Dr. David Healy: 3 Points & Inspiration

In order to understand what this article is about, it's imperative to read this specific article written by Dr. Healy, and its comment section: [Bio Rip-off, Bio Delusions, Bio Hack?].


Right off the bat, let me start by saying that my article is neither about defending myself nor pointing out any faults of Dr. Healy's replies or behavior. If you follow my blog, then it's likely that you already know what I did for the PSSD community over the past years and what kind of a person I am.

Instead, this article is about some points Dr. Healy has reminded me of and the positive changes he has inspired me to make.

Point #1:

It is bad practice to make money off of the community as it will be labeled "preying on the vulnerable", unless of course you are a specialist with the right credentials. This is actually a quite serious matter, and I agree with it. There are some people out there who are, indeed, preying on people who have these lesser-known conditions. I have met such a person myself, in fact, just a few months ago.


Members of the community do not know who to trust so it's overall better to promote trusting in people who at least have the credentials even if they can't help. At least they won't harm you either.


Inspiration:

This has inspired me to terminate my consultation service. Although I'm a pharmacist by trade and many patients have benefited from my consults, perhaps it is better to leave the educated trial-and-error approach to specialists. This way, we are reinforcing the idea that specialty and credentials matter on the Internet, and this makes it a safer place.


Patients who paid a visit to Dr. Goldstein report that he had prescribed Flibanserin and Bromocriptine before. Although I disagree with both drugs from a neuropharmacological point of view for PSSD, he's at least putting an effort in the educated trial-and-error approach — something the community direly needs for any possible chance at relief.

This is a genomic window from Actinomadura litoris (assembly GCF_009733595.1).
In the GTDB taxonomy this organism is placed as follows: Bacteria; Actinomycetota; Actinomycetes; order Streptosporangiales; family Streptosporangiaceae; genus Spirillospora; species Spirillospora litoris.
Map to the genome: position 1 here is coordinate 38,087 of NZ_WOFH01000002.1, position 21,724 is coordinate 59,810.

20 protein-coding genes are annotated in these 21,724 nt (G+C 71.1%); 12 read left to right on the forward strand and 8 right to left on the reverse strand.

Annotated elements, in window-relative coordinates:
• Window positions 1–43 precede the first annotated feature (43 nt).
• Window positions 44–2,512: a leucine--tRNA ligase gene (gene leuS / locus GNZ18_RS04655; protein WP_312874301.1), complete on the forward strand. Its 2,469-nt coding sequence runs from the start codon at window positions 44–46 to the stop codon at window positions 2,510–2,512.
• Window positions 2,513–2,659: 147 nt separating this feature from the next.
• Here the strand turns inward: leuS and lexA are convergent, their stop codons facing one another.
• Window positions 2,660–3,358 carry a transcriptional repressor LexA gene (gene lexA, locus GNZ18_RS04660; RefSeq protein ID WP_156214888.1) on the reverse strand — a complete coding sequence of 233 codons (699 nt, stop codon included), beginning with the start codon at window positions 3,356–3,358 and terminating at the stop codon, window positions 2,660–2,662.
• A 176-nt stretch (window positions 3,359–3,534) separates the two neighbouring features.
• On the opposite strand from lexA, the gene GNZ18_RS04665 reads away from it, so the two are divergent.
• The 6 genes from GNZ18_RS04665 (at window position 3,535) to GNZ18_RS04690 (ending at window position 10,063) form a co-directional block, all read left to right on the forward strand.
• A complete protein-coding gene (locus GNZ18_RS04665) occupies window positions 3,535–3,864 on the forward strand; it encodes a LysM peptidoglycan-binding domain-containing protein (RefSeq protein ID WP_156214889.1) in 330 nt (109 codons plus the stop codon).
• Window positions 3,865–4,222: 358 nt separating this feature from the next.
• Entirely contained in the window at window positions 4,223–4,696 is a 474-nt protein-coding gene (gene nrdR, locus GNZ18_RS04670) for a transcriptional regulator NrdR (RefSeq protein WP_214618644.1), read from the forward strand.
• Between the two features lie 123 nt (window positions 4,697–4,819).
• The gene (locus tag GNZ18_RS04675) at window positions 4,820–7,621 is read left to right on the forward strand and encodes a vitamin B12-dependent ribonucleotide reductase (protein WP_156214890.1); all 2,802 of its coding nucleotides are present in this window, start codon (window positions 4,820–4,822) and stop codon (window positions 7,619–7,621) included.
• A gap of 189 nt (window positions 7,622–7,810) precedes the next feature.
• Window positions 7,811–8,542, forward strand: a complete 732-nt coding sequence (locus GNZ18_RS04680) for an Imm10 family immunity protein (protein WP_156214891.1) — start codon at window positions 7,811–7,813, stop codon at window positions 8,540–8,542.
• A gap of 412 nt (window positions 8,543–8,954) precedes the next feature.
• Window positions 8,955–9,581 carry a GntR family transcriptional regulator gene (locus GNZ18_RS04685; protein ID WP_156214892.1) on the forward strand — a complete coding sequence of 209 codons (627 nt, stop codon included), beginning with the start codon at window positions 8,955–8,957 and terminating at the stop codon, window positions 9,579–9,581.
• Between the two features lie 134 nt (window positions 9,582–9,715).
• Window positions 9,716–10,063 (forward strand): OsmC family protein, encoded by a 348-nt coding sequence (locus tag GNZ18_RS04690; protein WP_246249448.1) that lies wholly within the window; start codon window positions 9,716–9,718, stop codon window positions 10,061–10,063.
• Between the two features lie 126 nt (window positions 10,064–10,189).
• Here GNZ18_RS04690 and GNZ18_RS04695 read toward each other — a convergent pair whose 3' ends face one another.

Patients will always try various substances to address their symptoms on their own. This is an undeniable fact. So I hope more specialists would help their patients by educated trial-and-error under their supervision.

Point #2:

Despite the neuropharmacological knowledge I've amassed over the past decade, I am seen as a small fry both by specialists and the research community since I do not have scientific publications or credentials. This is a no-brainer. Hell, even if I were a prodigy in neuropharmacology, no one will take me seriously without publications and without a PhD, preferably from a Western university. This is always good to be reminded of.


Inspiration:

I am a fresh graduate (2018), but I have spent my time on PSSD instead of gaining the work experience required for traveling abroad. Working on MSc and PhD actually requires a lot of money. By helping the PSSD community full-time: 1- I'm not making enough money to invest into pursuing higher degrees.

2- I'm not gaining work experience that would allow me to travel abroad to make said money.


Healy's reaction has inspired me to look out for myself first and foremost.

Point #3:

No matter how old you are or how educated you are — you are still fundamentally a human being who is prone to following your own confirmation bias.


This is something I noticed all around me and in different societies. Age, experience, and education don't matter when it comes to confirmation bias. I find it really thought-provoking. Looking at 'haters' replies was very interesting.

Inspiration:

This experience has been enriching and it has inspired me to educate myself on different types of bias as well as on human behavior.

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